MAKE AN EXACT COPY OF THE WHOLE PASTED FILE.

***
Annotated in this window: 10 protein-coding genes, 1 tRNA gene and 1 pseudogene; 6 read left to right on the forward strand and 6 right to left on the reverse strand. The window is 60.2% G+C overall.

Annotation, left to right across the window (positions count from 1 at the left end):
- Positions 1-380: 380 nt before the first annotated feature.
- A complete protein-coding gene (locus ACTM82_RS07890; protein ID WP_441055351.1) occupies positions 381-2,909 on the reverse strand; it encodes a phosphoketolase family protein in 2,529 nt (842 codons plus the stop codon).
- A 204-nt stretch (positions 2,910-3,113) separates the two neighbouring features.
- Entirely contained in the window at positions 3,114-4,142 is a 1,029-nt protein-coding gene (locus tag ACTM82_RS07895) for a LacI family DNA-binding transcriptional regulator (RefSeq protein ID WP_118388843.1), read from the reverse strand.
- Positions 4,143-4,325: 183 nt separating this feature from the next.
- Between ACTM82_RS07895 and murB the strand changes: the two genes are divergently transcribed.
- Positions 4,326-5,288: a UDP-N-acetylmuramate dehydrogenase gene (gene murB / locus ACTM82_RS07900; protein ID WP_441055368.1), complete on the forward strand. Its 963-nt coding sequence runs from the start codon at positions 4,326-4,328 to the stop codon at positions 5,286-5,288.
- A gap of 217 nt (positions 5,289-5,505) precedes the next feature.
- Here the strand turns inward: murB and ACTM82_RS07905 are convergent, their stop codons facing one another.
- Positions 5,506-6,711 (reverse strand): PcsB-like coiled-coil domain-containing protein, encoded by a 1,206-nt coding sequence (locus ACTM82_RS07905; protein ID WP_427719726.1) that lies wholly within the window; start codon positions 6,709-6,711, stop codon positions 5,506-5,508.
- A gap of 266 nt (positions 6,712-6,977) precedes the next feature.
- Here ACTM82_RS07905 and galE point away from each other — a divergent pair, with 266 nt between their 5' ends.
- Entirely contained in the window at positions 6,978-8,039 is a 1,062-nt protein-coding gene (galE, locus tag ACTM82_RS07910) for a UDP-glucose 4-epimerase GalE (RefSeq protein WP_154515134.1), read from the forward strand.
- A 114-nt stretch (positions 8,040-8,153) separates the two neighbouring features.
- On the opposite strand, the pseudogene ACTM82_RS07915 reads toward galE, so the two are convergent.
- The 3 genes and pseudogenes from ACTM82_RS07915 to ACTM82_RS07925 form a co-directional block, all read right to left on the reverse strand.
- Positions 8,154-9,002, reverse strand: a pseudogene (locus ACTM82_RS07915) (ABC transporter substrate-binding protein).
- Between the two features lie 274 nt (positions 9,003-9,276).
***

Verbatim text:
Annotated in this window: 10 protein-coding genes, 1 tRNA gene and 1 pseudogene; 6 read left to right on the forward strand and 6 right to left on the reverse strand. The window is 60.2% G+C overall.

Annotation, left to right across the window (positions count from 1 at the left end):
- Positions 1-380: 380 nt before the first annotated feature.
- A complete protein-coding gene (locus ACTM82_RS07890; protein ID WP_441055351.1) occupies positions 381-2,909 on the reverse strand; it encodes a phosphoketolase family protein in 2,529 nt (842 codons plus the stop codon).
- A 204-nt stretch (positions 2,910-3,113) separates the two neighbouring features.
- Entirely contained in the window at positions 3,114-4,142 is a 1,029-nt protein-coding gene (locus tag ACTM82_RS07895) for a LacI family DNA-binding transcriptional regulator (RefSeq protein ID WP_118388843.1), read from the reverse strand.
- Positions 4,143-4,325: 183 nt separating this feature from the next.
- Between ACTM82_RS07895 and murB the strand changes: the two genes are divergently transcribed.
- Positions 4,326-5,288: a UDP-N-acetylmuramate dehydrogenase gene (gene murB / locus ACTM82_RS07900; protein ID WP_441055368.1), complete on the forward strand. Its 963-nt coding sequence runs from the start codon at positions 4,326-4,328 to the stop codon at positions 5,286-5,288.
- A gap of 217 nt (positions 5,289-5,505) precedes the next feature.
- Here the strand turns inward: murB and ACTM82_RS07905 are convergent, their stop codons facing one another.
- Positions 5,506-6,711 (reverse strand): PcsB-like coiled-coil domain-containing protein, encoded by a 1,206-nt coding sequence (locus ACTM82_RS07905; protein ID WP_427719726.1) that lies wholly within the window; start codon positions 6,709-6,711, stop codon positions 5,506-5,508.
- A gap of 266 nt (positions 6,712-6,977) precedes the next feature.
- Here ACTM82_RS07905 and galE point away from each other — a divergent pair, with 266 nt between their 5' ends.
- Entirely contained in the window at positions 6,978-8,039 is a 1,062-nt protein-coding gene (galE, locus tag ACTM82_RS07910) for a UDP-glucose 4-epimerase GalE (RefSeq protein WP_154515134.1), read from the forward strand.
- A 114-nt stretch (positions 8,040-8,153) separates the two neighbouring features.
- On the opposite strand, the pseudogene ACTM82_RS07915 reads toward galE, so the two are convergent.
- The 3 genes and pseudogenes from ACTM82_RS07915 to ACTM82_RS07925 form a co-directional block, all read right to left on the reverse strand.
- Positions 8,154-9,002, reverse strand: a pseudogene (locus ACTM82_RS07915) (ABC transporter substrate-binding protein).
- Between the two features lie 274 nt (positions 9,003-9,276).